Kuwait has said it will spend $1bn promoting tourism over the next seven years as it aims to increase visitor numbers to 440,000 a year by 2024.
A Supreme Commission for Tourism is being established to initiate the country’s tourism strategy and oversee a number of mega-projects that will receive billions of dollars in investment.
They include Madinat Al Hareer and Silk City, a proposed mega-development in the country’s north; the expansion of Kuwait International Airport to accommodate 25 million passenger per year by 2025; and cultural attractions such as Sheikh Saad Al Abdullah Islamic Centre.
The World Travel and Tourism Council estimates that travel and tourism investment in Kuwait is set to rise 1.5 percent per annum over the next 10 years to $445m annually in 2027.
Seventy percent of visitors to Kuwait in 2016 were corporate travellers, according to Colliers International’s Kuwait Hospitality Market Snapshot. The country’s leisure industry comprised only 6 percent of total arrivals.
The report also found hotel performance declined 6 percent overall for 2016. Business spending also suffered losses, falling 2.4 percent over the course of the year.
Key hotel performance indicators showed slight declines in 2016 with ADR down 2.3 percent, RevPAR down 4.8 percent and occupancy down 2.6 percent.
The GDP impact of the world’s Muslim tourism sector exceeded $138 billion in 2015, generating 4.3 million jobs and contributing more than $18 billion in tax revenue, according to a new report.
The report by Salam Standard said The US and the EU were the top beneficiaries of Muslim travel spending, netting nearly $64 billion of inbound expenditure in 2015, or around 44 percent of the total.
They also collected the most Muslim tourist-related tax - to the tune of $12.5 billion - according to the report, which studied in detail the contribution of the Muslim tourism sector to major economies worldwide.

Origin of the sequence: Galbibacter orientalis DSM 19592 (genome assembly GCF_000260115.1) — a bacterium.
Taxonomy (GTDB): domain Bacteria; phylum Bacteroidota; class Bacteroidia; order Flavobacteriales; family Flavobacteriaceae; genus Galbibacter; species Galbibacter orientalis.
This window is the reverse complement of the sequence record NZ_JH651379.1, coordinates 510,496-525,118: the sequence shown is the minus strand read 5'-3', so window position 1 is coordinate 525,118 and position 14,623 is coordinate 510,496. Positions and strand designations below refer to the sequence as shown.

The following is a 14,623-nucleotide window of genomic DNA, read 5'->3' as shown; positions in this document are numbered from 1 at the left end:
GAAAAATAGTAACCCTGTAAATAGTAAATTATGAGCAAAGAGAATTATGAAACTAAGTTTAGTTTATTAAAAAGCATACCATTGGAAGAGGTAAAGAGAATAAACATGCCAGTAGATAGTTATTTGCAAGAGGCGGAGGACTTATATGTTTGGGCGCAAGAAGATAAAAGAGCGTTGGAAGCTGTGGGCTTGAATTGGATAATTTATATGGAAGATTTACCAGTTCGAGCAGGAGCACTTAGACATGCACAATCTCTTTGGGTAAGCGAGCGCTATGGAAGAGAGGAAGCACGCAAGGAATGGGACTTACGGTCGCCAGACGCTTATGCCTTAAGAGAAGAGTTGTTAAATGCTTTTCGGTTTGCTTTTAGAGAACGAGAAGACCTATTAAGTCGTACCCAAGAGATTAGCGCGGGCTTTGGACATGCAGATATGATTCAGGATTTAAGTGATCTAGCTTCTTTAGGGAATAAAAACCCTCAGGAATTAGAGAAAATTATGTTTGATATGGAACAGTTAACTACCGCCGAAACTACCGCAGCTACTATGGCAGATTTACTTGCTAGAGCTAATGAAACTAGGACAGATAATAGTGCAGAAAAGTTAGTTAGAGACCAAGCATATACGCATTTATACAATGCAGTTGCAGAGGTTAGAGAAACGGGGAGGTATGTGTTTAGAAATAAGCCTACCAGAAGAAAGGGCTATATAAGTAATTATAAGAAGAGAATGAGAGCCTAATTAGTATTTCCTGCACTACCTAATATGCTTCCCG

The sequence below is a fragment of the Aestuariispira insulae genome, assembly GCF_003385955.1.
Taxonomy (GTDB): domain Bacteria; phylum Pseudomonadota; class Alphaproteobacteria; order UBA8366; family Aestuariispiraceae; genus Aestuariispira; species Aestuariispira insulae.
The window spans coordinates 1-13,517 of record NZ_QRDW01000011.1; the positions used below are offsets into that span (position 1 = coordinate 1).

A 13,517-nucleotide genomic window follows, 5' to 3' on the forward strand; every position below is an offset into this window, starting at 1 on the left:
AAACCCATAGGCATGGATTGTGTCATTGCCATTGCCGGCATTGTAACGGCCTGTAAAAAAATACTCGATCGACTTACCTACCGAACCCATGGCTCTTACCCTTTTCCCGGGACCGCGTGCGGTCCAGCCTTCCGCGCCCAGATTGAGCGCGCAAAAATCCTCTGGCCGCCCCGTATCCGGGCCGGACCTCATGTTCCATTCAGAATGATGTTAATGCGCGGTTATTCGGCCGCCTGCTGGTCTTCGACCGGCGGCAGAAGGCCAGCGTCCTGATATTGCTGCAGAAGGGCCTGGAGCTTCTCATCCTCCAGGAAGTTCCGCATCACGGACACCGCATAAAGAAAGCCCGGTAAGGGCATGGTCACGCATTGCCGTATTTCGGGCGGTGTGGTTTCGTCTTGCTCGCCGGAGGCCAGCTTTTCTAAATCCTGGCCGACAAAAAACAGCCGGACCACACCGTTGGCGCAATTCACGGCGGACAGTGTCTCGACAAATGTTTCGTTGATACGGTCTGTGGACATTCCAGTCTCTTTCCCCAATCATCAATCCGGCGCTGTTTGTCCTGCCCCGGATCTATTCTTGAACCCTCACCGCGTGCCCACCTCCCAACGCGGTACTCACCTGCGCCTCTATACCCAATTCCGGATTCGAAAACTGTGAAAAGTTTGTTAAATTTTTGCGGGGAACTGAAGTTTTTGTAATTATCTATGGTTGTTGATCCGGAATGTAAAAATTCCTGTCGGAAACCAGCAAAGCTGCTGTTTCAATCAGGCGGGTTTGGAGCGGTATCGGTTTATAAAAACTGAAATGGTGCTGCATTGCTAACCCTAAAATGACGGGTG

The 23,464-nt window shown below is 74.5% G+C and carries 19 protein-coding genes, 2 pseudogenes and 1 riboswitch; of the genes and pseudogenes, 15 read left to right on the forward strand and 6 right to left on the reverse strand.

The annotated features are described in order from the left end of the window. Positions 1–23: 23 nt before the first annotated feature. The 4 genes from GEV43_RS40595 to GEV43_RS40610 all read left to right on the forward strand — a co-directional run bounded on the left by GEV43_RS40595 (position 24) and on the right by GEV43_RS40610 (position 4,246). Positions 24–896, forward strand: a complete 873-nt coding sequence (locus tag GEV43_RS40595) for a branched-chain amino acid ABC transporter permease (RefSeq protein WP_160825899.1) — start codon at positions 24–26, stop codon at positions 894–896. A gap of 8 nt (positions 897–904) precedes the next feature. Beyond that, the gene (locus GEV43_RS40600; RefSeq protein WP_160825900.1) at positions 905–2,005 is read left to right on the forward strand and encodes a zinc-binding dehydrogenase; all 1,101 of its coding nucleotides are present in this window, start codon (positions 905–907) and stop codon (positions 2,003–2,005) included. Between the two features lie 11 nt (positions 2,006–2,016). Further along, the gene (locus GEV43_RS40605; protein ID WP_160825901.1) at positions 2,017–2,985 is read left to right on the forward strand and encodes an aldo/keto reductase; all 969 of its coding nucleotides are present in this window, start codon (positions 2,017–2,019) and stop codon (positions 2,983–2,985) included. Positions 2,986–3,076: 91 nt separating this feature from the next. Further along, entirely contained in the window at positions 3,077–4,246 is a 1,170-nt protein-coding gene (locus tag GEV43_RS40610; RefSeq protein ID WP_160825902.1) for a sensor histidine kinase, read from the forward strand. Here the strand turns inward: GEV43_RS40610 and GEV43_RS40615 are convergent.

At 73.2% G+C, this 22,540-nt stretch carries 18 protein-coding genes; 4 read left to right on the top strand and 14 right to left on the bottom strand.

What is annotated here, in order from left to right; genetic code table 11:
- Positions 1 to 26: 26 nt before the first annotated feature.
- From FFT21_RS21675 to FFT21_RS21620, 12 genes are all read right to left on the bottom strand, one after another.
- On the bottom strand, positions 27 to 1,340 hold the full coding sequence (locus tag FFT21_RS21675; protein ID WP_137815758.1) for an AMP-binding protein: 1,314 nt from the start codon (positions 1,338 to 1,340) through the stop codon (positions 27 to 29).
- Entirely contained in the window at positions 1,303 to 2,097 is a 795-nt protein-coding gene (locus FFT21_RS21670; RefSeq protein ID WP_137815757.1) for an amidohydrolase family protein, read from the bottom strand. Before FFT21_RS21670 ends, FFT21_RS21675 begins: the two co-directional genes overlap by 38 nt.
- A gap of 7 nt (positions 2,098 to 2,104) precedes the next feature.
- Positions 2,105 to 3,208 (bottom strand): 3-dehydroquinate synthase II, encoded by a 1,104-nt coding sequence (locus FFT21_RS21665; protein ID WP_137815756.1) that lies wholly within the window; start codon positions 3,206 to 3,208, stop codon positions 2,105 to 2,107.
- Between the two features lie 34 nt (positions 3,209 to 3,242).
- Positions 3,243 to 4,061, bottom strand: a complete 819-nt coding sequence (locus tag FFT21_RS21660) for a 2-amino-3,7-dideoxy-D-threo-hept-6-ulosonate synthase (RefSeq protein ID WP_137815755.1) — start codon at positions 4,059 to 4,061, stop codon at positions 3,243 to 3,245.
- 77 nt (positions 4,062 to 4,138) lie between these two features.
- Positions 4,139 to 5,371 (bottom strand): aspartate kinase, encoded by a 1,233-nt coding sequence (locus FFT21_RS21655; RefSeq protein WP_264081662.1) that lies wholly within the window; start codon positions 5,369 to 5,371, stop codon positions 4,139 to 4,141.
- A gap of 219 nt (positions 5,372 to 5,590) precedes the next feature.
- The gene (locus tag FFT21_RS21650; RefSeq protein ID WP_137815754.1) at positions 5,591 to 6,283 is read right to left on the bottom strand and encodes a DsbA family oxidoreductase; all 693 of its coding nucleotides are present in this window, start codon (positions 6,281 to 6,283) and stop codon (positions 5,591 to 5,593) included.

To put this into perspective, a GDP impact of $138 billion is larger than the entire economy of Morocco or Kuwait, said the report’s author, Faeez Fadhlillah, co-founder and CEO of Salam Standard and sister firm, Tripfez.
The Muslim travel sector accounts for more than 10 percent of total global tourism spend and has a significant impact on the economic wealth of many of the world’s leading markets, creating jobs and boosting public finances.
Its power and potential should not be ignored.
When it comes to the biggest spenders, the Middle East led the pack, accounting for 60 percent of all outbound Muslim tourism expenditure, worth some $60 billion.
Asia and Europe were the second largest markets in terms of outbound Muslim travel expenditure, each generating around 20 percent of total spend.
The Middle East nations accrued the largest share of their tourism GDP from Muslim travellers (28 percent) but in terms of direct employment, Thailand was the largest beneficiary, with more than a quarter of a million jobs supported by the Muslim travel sector.
The report made several recommendations based on its findings and encouraged governments around the world to embrace the economic prosperity the Muslim travel sector can deliver now and in the future.
As the fastest-growing segment of the global tourism industry, the Muslim travel market provides a wealth of opportunities for policymakers and businesses in both advanced and emerging economies, said Fadhlillah.
The sector is expected to grow by 50 percent in volume and 35 percent in value over the next five years, but its potential is yet to be unlocked.
We advise governments and tourism entities in key markets worldwide to put strategies in place that will foster the growth of their Muslim travel sectors and drive demand that will benefit their economies immeasurably.